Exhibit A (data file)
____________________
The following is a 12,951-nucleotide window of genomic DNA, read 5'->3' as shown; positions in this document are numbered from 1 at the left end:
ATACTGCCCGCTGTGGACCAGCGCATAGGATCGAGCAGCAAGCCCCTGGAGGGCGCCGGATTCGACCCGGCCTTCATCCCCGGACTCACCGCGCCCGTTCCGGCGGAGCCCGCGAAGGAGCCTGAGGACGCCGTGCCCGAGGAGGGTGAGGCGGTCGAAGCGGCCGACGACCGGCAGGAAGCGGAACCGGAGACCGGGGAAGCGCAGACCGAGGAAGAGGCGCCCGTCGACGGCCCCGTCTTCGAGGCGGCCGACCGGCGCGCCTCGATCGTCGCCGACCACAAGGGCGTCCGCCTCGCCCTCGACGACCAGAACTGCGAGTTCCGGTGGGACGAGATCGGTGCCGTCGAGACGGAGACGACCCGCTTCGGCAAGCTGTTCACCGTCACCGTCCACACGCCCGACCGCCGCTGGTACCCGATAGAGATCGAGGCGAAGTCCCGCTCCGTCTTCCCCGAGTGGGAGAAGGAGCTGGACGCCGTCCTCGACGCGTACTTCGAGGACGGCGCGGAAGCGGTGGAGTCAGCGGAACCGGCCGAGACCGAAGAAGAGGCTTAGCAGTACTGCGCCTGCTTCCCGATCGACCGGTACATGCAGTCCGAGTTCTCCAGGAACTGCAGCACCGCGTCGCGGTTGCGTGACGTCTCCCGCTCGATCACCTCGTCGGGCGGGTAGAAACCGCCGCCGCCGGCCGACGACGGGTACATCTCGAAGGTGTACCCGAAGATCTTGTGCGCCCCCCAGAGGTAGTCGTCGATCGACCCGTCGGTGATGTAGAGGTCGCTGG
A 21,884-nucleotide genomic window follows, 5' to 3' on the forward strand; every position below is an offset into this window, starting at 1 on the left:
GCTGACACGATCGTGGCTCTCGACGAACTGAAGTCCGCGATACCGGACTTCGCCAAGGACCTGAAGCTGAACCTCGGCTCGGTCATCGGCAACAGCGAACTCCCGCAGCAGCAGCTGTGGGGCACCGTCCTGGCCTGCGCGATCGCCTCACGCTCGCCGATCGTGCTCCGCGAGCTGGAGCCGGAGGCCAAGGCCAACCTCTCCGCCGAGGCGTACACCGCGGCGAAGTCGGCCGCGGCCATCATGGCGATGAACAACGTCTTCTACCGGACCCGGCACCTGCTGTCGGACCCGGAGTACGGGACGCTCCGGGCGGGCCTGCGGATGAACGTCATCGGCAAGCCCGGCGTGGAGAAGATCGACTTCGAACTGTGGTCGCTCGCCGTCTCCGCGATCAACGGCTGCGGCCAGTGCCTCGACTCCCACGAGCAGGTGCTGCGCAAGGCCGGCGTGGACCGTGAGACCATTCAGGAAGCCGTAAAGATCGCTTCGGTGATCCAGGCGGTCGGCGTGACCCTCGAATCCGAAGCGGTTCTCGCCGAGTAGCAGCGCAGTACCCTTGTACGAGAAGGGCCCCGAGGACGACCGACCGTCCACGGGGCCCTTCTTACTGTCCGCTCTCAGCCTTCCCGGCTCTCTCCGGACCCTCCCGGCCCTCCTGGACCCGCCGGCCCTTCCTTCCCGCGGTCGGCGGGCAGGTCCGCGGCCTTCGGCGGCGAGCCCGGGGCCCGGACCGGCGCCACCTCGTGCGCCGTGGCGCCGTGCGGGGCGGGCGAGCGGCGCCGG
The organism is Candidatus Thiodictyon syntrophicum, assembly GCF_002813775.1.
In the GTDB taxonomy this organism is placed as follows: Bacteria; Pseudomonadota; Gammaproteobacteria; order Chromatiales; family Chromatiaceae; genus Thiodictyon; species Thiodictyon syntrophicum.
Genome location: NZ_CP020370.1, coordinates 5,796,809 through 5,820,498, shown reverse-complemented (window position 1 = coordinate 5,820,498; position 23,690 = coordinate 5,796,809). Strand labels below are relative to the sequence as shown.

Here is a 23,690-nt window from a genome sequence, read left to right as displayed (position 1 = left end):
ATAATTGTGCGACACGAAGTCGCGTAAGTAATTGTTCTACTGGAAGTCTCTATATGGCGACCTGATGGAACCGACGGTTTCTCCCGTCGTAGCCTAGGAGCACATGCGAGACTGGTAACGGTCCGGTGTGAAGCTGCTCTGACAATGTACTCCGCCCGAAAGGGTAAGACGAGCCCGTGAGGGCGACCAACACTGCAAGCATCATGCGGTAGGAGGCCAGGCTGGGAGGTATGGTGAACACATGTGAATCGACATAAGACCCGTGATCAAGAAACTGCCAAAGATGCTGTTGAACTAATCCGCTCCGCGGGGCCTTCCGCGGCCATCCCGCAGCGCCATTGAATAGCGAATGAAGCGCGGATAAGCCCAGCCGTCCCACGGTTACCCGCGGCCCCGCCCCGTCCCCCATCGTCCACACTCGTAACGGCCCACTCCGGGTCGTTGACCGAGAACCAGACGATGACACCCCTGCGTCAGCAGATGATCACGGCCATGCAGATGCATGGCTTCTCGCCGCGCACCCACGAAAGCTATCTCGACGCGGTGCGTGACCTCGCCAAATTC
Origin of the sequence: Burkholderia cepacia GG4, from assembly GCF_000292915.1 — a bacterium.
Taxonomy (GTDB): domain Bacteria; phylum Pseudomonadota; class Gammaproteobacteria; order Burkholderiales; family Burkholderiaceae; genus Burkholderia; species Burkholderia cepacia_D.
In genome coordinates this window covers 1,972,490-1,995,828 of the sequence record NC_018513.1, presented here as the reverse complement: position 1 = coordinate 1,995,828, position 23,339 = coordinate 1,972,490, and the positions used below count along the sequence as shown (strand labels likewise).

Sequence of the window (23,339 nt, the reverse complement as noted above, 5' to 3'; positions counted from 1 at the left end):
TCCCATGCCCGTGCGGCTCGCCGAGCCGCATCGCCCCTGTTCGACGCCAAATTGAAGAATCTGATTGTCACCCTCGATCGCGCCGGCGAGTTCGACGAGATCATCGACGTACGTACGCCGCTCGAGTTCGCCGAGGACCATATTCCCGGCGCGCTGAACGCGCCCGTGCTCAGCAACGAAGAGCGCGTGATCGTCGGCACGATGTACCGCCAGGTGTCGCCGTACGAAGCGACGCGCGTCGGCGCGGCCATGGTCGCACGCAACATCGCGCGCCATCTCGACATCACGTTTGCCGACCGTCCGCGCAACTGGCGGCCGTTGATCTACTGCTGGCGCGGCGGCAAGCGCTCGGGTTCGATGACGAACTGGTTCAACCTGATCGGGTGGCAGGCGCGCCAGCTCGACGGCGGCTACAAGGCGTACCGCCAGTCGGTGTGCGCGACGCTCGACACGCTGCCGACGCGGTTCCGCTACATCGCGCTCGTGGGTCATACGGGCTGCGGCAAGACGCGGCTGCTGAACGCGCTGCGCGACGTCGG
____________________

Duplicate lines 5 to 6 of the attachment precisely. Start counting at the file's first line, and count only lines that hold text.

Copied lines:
The organism is Candidatus Thiodictyon syntrophicum, assembly GCF_002813775.1.
In the GTDB taxonomy this organism is placed as follows: Bacteria; Pseudomonadota; Gammaproteobacteria; order Chromatiales; family Chromatiaceae; genus Thiodictyon; species Thiodictyon syntrophicum.